Sunday, 29 June 2008


Friday will be exactly eleven years since Jenny died. I rarely talk about her, but not a day goes by when I don't think about her.

Backtrack a little- Jenny was several years older than me, and one of the "cool kids" at synagogue. I hung out with the kids my age, and we all looked up to the slightly older ones (you know how it is when you are 4-5, and there are these oh-so-cool 9-10 year olds!) My family stopped attending synagogue for various reasons, and carried on with our day-to-day lives.

Fast forward to me, aged 14, when I was admitted to the local hospital for treatment. Jenny was also a patient. We grew close again- her attending each day, me returning to the ward after "program" to sleep. We talked a lot about our similarities between our families, our upbringing, the daily battles we faced. Her eyes sparkled at her excitement about recovery, her determination to get well shone through her frail appearance. As time went on, due to Jenny's family circumstances, she hit a bump in the road and started to go downhill. She was admitted to the same ward I slept on, and our bond grew stronger. It was heartbreaking to see her struggle, the twinkling in her eyes start to fade. Still we talked, made grand plans for when we were well and out in the real world.

A couple of weeks later I was transferred to a unit 300 miles away, leaving Jenny behind. She made me promise that I would never stop fighting for recovery, that I was worth it, that I was stronger than this disease. I kept the card and picture she gave me by my bed and thought about her all the time. A week later, I got called into the nurses station to take a phonecall. I took the phone, and it was one of the nurses from the hospital Jenny and I had been in together. She didn't have to tell me. I knew. I remember falling to the floor, and I remember crying for what felt like months. I don't remember much else about the days/weeks that followed.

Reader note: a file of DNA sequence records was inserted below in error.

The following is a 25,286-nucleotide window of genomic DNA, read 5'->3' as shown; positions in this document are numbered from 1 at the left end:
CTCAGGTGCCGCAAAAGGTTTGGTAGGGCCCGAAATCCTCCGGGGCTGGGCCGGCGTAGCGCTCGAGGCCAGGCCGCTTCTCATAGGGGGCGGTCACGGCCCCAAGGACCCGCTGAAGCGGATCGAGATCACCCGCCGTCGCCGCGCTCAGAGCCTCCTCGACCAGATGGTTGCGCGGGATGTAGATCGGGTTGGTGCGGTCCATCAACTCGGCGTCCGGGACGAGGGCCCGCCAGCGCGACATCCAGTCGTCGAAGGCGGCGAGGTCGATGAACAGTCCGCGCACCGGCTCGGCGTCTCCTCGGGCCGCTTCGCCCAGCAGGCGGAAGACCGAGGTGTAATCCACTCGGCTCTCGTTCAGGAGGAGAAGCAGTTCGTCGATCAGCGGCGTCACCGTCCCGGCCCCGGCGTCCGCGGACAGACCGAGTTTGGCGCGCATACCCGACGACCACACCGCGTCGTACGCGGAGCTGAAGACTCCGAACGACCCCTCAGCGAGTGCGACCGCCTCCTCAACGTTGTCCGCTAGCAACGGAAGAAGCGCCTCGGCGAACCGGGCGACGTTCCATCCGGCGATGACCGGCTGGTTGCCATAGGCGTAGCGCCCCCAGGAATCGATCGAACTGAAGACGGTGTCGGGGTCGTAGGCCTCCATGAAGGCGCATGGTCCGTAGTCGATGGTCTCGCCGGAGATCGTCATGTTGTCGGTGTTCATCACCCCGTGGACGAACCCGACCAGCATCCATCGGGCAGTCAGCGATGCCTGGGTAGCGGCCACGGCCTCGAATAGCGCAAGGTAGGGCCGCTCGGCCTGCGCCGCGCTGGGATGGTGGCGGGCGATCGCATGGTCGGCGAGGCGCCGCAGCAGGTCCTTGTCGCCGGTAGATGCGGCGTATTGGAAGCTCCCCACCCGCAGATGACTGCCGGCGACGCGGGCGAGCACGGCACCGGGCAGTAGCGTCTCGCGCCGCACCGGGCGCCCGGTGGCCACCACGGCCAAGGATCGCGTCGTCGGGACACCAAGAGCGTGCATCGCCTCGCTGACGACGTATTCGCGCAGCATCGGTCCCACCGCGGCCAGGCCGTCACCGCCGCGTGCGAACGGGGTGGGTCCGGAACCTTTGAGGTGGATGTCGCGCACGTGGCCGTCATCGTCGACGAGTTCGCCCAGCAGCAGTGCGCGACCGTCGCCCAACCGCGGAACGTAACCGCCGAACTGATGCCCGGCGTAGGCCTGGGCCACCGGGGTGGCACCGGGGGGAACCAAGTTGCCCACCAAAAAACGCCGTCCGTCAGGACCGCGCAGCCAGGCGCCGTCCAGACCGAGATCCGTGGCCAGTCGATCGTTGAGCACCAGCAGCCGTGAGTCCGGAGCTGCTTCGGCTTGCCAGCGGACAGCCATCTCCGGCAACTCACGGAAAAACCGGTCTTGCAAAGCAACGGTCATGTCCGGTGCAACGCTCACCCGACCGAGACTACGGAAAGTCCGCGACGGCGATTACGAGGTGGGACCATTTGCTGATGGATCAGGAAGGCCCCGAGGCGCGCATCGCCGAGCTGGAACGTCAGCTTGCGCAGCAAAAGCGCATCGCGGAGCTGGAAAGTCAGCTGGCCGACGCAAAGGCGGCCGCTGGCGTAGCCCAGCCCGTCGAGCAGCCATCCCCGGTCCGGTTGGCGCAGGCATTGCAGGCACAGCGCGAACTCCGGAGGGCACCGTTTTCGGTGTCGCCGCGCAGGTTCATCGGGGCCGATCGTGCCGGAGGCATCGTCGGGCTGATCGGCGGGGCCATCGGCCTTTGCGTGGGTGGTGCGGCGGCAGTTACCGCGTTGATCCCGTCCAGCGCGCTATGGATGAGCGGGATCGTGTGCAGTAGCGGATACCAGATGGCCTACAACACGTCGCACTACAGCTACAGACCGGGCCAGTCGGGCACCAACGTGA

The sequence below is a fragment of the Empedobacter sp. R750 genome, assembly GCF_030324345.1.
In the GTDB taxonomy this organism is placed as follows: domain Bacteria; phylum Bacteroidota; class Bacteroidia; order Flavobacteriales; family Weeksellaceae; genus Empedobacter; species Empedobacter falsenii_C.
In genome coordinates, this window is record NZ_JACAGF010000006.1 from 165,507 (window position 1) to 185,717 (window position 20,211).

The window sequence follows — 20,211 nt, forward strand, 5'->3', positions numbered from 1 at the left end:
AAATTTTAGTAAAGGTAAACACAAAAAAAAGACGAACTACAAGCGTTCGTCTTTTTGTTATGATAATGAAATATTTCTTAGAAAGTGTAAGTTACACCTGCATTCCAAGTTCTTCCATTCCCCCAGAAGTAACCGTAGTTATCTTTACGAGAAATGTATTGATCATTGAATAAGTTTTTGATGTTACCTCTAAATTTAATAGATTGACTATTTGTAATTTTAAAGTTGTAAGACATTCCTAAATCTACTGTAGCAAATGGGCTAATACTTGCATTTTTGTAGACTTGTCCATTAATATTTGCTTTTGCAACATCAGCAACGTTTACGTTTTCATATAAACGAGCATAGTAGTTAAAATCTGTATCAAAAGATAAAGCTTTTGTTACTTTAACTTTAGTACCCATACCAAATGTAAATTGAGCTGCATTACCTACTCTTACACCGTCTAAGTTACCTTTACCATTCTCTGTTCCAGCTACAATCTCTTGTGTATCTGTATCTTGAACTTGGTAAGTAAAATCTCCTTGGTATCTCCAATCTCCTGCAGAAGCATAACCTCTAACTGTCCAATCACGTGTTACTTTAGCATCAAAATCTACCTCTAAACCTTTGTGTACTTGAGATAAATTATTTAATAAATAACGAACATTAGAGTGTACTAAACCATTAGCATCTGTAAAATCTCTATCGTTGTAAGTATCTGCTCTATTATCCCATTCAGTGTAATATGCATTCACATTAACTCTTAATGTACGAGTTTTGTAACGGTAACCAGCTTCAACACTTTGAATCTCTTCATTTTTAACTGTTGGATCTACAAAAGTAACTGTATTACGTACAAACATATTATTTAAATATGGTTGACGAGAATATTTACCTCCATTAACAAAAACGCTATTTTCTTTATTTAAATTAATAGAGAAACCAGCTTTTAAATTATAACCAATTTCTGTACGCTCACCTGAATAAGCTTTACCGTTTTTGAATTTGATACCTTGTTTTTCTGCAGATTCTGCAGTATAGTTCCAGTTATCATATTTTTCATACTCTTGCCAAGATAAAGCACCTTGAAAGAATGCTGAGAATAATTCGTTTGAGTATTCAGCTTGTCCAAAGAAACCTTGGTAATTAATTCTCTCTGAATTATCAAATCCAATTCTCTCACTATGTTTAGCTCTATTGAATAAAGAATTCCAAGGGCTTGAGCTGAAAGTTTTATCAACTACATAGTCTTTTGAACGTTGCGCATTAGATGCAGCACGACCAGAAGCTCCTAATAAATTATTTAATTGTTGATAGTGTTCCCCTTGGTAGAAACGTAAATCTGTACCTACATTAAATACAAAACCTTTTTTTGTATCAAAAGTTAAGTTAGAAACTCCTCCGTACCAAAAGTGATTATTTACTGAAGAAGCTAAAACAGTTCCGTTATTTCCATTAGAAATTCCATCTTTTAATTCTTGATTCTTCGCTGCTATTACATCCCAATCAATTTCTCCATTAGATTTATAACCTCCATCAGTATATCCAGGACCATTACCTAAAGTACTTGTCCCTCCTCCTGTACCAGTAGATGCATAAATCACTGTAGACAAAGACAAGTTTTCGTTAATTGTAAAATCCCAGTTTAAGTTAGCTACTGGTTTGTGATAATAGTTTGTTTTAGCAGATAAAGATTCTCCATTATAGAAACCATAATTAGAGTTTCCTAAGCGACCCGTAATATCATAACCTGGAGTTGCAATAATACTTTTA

All I know is that a part of me died that day.

Eleven years later and I am plagued with guilt that I didn't keep my promise. Every time I use some kind of "symptom", I get flashbacks of Jenny and I huddled in the hallway of the hospital- me, promising that I would stay strong, that I would beat this. I hear her voice, hear the excitement about the prospect of being well- it comes in flashes, and I want SO badly to live the life that was taken from Jenny. I feel guilty that I survived and Jenny didn't. That I wasn't there for her during that last week. That I didn't DO something, that eleven years later I still don't know what I could have done.

I am angry with the hospital for letting her die. Angry at the doctors for standing back and watching someone so special just deteriorate without intervention. I am angry at the healthcare system and lack of resources in Scotland that took away the best friend I have ever had, and continues to to take the lives of others. It is so unfair, so cruel, so wrong.

I don't know quite what I believe about the afterlife, but I hope that Jenny is at peace with her demons now.

Jenny... I miss you.

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